If you were to summarize the debut effort “Breathe Air” from South Carolina’s Plastic Yellow Band in one word, it would be “eclectic.” But since I have a review to write, allow me to explain just how I arrived at that conclusion for this month-old release.
The twelve songs on “Breathe Air” fall into a number of different categories, and while the band likes to bill itself as “new classic rock” it’s obvious that songwriter, producer, and vocalist Gerry Jennings got his major influence from John Lennon, particularly his post-Beatles era with Yoko Ono. Instead of the Plastic Ono Band, it became the Plastic Yellow Band. Two of the tracks, Nervous Stuff and Climate Change, were even mastered at the Abbey Road Studios.
To me, that Lennon influence shows most clearly on the 17 1/2 minute three-part epic composition Sunshine that closes the album. For the most part keyboard-driven, the trilogy exists as a storyline of darkness and redemption, with the hopeful revelation coming in the upbeat final portion.
The interesting choice to open the album, though, is the ballad Lonely Place. Ballads have a strong showing on this effort, with other heartfelt tunes being Nowhere and the duet I Want To Feel Your Love with female vocalist Dana Rideout. The latter has the strongest chance at crossover appeal, as does the touching violin of She Let It Down. And if you liked the AOR format of the 1970s Alone (It’s Hard) would probably be the song of choice, since it reminded me of that era.
Those who like more rollicking tunes, though, would be the biggest fans of the album’s second track She’s My Woman, with its southern-fried slide guitar. To me that was the strongest song; one that makes me want to tip my longneck PBR.
Yet Jennings also makes his political feelings known, fretting about the state of the planet. Take as an example this song, Climate Change. The message is pretty obvious, huh?
Yet this outcry tends to make for some interesting music, such as the distortion of Oil Kings, which was also one of my favorites, or the lyrics of Nervous Stuff. Intersecting politics and music isn’t anything new, of course, but in this era of formulaic, play-it-safe pop music lyricism guaranteed not to offend, at least we know Jennings stands for something and has a little passion about it.
Speaking of playing it safe in the music industry and catering to the homogenized mass taste, it’s worth pointing out that Jennings doesn’t have the voice which would get past the initial rounds of “American Idol” or “The Voice.” While he certainly can carry a tune, his voice is just a little bit thin, and that shows up somewhat on the ballads. But the songs he’s written are more or less tailored to those limitations.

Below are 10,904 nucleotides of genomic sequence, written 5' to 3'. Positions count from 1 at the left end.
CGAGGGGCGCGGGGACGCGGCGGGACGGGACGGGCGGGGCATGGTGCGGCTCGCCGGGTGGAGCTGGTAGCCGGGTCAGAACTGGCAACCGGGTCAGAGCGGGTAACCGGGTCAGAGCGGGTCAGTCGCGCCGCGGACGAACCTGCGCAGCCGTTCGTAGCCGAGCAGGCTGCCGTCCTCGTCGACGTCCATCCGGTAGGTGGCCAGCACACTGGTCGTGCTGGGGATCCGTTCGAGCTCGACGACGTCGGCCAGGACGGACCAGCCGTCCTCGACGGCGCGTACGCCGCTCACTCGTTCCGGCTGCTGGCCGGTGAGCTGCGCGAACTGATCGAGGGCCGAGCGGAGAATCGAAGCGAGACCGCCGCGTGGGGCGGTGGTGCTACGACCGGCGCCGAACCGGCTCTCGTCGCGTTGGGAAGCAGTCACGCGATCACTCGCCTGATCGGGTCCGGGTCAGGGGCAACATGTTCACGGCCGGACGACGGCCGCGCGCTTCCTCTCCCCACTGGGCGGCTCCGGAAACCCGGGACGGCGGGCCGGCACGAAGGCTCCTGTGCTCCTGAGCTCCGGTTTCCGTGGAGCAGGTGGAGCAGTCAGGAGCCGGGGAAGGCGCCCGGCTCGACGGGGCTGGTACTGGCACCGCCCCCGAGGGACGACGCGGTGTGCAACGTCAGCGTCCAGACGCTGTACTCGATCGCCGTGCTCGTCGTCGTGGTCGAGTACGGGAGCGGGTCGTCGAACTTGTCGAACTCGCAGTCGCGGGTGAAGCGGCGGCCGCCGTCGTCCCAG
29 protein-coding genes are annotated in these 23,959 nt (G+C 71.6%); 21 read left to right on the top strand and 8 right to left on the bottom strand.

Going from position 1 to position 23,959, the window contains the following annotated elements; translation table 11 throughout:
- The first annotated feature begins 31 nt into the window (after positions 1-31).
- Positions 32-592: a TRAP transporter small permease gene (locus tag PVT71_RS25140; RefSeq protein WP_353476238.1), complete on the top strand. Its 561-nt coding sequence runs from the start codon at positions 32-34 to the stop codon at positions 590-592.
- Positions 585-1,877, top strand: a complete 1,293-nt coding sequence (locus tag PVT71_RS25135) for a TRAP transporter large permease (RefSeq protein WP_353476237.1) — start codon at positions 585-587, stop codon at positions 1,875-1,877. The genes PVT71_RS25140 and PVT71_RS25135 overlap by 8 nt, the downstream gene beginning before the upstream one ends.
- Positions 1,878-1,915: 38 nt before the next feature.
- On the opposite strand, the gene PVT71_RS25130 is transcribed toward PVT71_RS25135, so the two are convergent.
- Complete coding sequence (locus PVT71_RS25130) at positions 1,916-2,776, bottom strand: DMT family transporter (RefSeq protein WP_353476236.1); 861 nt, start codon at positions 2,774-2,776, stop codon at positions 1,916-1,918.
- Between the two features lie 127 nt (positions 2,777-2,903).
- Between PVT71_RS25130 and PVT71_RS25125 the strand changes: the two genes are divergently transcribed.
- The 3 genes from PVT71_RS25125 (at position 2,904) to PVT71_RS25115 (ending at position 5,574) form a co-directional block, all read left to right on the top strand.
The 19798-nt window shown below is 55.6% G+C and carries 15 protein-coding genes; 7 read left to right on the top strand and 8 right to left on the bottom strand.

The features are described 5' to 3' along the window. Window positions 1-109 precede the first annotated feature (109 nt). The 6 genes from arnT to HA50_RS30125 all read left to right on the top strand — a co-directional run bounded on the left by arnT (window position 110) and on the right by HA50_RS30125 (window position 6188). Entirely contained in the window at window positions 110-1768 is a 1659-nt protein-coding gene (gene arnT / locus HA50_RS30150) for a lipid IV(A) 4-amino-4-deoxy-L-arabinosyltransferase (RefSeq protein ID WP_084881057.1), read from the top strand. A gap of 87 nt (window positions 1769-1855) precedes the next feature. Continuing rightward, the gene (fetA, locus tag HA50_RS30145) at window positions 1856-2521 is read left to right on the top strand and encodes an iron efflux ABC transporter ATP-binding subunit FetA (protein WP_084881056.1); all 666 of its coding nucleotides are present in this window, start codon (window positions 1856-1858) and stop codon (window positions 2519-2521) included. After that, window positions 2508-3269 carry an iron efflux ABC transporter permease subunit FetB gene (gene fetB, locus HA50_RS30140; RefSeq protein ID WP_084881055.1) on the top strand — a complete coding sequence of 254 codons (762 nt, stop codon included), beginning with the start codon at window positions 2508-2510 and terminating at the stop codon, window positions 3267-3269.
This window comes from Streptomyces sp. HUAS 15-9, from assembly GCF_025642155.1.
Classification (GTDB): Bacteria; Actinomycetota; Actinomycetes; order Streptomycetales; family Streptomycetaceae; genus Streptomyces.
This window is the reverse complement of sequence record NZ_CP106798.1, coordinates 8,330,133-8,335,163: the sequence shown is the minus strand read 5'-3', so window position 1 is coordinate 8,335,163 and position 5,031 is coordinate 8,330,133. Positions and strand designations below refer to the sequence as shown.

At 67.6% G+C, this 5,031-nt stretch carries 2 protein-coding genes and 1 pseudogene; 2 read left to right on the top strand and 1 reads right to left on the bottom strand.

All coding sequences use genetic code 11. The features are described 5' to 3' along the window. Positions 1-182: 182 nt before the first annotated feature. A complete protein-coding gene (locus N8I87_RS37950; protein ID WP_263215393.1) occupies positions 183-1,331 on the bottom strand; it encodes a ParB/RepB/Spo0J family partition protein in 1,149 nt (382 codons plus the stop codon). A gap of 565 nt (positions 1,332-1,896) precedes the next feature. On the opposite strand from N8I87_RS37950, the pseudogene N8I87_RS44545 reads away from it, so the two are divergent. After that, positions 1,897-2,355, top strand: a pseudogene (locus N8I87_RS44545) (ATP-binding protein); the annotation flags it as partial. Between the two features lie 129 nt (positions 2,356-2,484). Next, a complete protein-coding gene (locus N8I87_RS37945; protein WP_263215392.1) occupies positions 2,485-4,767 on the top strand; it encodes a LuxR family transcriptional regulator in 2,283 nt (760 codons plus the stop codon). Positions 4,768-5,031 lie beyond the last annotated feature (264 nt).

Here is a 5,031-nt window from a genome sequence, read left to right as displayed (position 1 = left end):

Something else worth pointing out is that the band talks about “the tradition of an era when music wasn’t considered authentic unless it was composed and played by musicians.” To that end, they have made some of these songs available in a “play along” format where one instrument track is edited out, allowing aspiring musicians to learn to play those missing parts. Not only is that good for beginning musicians, it makes for an interesting marketing strategy.
At this time it appears Jennings is focusing more on promoting its album via video than through touring, and given the structure of the band itself (three core members plus a host of “guest” musicians who perform on various tracks) that may be the prudent course for the time being. But don’t just take my word for it – you can judge for yourself if he should get the band together and go out on the road.
I had to do a double-take at my e-mail last night, and perhaps John Wagner at the Washington Post did as well. I thought I was seeing double, with Bob Ehrlich at two separate fundraising events for two different candidates for his old job. Only about an hour separated the two announcements, with David Craig’s April 14 event in Bel Air hitting my mailbox just before Ron George let me know about his April 22 affair in Glen Burnie. It got me to thinking: didn’t Larry Hogan have an Ehrlich event, too? Indeed he did back in February.